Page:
One of the easiest tips to jump on to ensure you are bringing birds to your yard is to install a bird bath on your property.

And while not every bird out there is a seed eater and will come to your feeders, EVERY bird does need water and may show up with a bird bath for them to drink from and you potentially benefit from a wider range of species to enjoy watching.

The Birdhouse Nature Store

In the winter, this can actually be all the more important. We know that birds use eating and digestion as a way to fire their internal furnaces and stay warm in the cold. The more they can eat during daylight hours can ensure their survival through cold dark nights. The balance of calories in with eating and calories out with energy expenditure in the search of food and water is a precarious dance, and the search for water or the ingestion and melting of snow can cause more calorie loss than needed as they search for it.

A heated bird bath in winter is an easy way to ensure that they have access to water in quick and easy fashion. 

We have several options to choose from that rest on metal stands or attach to your deck rails. Consider a sunny placement for solar help to keep the water flowing on the coldest of days. In the worst temperatures (below -30C), the heaters inside the birdbaths should keep at least a few inches free of water and open. It’s important to make sure you are using outdoor rated electrical cords, indoor cords won’t last and will pooch your warranties. An external heater for existing poly-resin or plastic birdbaths is also available.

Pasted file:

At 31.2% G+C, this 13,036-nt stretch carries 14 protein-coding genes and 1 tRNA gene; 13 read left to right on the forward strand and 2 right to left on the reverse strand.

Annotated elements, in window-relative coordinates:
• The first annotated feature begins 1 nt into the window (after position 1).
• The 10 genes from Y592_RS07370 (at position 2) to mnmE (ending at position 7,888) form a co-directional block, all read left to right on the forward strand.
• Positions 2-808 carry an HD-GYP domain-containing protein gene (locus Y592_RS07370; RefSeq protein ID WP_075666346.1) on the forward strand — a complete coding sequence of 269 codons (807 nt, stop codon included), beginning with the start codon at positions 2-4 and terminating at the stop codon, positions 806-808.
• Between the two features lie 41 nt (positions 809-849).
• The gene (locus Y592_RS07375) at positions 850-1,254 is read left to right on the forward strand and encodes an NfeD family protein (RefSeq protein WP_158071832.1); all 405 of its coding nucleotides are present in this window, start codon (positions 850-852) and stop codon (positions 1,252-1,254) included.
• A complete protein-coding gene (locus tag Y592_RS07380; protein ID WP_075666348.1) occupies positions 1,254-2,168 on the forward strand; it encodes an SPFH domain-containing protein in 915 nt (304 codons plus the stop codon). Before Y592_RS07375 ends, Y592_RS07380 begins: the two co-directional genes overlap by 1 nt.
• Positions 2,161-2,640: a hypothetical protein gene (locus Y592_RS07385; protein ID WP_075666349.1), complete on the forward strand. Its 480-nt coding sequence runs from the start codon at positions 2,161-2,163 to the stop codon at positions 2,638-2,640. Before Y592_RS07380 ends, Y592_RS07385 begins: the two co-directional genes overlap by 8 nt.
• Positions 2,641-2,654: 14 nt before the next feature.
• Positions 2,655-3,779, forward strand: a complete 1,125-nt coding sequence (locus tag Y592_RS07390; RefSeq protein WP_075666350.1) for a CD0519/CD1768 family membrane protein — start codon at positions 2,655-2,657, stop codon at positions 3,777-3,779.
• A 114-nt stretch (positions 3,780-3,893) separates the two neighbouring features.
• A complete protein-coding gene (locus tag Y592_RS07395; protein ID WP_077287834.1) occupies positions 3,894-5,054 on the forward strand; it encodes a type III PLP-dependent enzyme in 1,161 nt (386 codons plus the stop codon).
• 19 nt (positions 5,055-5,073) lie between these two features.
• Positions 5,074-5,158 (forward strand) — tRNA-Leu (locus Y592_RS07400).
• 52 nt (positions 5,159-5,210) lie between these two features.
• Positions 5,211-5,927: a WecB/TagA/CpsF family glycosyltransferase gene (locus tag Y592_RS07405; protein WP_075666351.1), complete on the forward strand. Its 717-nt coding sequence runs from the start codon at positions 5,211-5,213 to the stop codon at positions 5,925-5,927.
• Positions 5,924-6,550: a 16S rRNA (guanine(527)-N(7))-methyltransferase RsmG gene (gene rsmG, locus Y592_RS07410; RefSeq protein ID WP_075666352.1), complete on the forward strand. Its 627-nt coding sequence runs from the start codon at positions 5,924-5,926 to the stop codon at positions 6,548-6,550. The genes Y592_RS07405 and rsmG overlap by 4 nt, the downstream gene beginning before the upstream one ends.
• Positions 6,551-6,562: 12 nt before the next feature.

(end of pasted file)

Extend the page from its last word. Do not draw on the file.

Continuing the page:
As with all birdbaths they do require some maintenance to be kept clean and to make sure you have appropriate amounts of water in the bath -water evaporates even in the cold! You really don’t need to worry about birds bathing full out in the worst of temps – they’re actually pretty clever in that regard, but some stones or sticks in basin can help alleviate those concerns if they crop up. Snowfalls will mean also clearing off the feeder to allow the birds access.

All in all, providing water, especially in winter is a win win for both bird and man. They have to travel less and use less calories, and you will get some fabulous photo opportunities of some chubby poofed up birds drinking and preening in the sparkly snow!

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